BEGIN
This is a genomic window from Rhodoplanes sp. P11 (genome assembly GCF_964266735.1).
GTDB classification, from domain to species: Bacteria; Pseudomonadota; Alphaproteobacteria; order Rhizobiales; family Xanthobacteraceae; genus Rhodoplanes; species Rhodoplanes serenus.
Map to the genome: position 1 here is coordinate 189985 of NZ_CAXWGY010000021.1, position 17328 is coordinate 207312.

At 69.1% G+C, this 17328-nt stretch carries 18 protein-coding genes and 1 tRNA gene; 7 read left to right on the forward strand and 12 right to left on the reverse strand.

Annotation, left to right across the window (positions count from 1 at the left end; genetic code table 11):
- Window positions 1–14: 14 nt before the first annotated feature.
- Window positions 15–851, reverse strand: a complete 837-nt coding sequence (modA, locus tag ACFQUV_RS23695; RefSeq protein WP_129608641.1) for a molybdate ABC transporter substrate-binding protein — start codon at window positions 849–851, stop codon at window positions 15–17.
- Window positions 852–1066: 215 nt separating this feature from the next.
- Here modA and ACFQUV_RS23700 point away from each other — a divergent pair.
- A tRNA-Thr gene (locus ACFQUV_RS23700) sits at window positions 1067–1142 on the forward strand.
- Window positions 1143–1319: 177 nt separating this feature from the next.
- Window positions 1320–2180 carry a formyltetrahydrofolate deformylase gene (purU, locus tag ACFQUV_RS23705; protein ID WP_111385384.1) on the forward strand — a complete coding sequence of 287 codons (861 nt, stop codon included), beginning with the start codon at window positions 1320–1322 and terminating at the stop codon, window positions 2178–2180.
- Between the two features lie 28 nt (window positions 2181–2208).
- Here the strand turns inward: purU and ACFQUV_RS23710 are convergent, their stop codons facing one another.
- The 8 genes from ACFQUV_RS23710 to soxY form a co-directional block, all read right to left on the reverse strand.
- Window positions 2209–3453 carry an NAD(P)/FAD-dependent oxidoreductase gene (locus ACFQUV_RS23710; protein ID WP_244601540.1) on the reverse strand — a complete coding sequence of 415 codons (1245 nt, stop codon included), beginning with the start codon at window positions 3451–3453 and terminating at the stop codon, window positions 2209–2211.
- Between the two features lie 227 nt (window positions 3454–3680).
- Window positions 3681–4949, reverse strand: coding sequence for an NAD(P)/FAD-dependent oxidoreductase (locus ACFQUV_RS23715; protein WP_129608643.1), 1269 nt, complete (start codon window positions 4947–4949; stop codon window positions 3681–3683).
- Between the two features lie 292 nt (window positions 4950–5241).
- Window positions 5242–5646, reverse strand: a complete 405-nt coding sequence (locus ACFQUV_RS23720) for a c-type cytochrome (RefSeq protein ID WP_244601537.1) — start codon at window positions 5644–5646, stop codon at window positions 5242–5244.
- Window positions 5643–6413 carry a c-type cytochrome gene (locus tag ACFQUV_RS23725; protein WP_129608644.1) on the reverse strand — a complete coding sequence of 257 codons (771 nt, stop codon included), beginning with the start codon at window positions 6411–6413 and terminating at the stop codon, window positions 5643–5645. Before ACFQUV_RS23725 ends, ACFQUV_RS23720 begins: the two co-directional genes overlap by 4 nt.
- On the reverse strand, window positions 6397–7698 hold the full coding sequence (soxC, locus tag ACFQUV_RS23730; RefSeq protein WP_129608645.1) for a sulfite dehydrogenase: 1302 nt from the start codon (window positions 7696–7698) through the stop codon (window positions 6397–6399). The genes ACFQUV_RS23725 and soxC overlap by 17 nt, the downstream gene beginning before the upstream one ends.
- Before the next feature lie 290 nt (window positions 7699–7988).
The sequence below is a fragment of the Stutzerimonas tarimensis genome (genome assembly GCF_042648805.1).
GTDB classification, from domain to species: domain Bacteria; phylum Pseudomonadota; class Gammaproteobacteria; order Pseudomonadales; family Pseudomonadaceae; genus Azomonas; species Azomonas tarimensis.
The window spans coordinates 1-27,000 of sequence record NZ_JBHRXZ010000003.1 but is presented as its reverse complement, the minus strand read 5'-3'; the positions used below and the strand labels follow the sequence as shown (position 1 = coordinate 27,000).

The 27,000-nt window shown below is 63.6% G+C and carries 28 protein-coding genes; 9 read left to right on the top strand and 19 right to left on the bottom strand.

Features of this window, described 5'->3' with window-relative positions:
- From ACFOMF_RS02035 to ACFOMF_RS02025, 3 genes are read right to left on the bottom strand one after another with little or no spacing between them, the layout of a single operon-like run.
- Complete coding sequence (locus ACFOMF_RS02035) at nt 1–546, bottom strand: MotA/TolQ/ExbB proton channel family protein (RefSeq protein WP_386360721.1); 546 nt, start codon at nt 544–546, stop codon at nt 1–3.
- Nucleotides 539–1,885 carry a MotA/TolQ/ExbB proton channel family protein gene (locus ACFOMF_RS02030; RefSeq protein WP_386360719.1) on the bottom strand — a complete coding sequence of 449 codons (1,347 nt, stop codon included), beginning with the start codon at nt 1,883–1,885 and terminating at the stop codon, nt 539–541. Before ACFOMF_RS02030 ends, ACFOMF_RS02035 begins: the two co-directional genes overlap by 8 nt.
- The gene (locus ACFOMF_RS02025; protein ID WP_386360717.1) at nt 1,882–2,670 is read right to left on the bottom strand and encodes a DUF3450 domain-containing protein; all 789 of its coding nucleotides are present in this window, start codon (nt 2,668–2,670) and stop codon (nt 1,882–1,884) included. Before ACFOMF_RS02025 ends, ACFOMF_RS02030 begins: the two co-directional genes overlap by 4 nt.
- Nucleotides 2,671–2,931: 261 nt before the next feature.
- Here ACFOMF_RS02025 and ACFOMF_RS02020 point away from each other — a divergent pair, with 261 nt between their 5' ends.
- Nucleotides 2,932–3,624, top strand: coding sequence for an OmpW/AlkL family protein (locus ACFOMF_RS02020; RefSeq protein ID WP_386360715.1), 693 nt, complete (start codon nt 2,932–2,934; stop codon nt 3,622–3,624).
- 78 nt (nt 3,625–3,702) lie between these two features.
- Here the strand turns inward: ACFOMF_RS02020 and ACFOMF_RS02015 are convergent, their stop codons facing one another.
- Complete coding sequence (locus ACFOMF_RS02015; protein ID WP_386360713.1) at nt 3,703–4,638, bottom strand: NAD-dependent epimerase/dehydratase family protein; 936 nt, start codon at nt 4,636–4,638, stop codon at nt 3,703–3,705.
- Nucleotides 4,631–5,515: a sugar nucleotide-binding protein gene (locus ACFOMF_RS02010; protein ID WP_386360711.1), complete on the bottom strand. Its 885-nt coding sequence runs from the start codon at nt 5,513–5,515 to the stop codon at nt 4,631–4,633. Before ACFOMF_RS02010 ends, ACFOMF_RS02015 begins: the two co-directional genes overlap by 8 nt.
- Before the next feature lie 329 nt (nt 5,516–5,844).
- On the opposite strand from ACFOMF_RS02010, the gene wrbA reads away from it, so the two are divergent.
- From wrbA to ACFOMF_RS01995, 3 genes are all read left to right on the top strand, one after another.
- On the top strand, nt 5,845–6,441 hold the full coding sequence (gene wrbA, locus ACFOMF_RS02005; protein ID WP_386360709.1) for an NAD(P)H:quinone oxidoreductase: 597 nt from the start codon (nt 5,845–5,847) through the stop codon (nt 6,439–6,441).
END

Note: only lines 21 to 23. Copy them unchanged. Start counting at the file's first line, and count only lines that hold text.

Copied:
- Window positions 5643–6413 carry a c-type cytochrome gene (locus tag ACFQUV_RS23725; protein WP_129608644.1) on the reverse strand — a complete coding sequence of 257 codons (771 nt, stop codon included), beginning with the start codon at window positions 6411–6413 and terminating at the stop codon, window positions 5643–5645. Before ACFQUV_RS23725 ends, ACFQUV_RS23720 begins: the two co-directional genes overlap by 4 nt.
- On the reverse strand, window positions 6397–7698 hold the full coding sequence (soxC, locus tag ACFQUV_RS23730; RefSeq protein WP_129608645.1) for a sulfite dehydrogenase: 1302 nt from the start codon (window positions 7696–7698) through the stop codon (window positions 6397–6399). The genes ACFQUV_RS23725 and soxC overlap by 17 nt, the downstream gene beginning before the upstream one ends.
- Before the next feature lie 290 nt (window positions 7699–7988).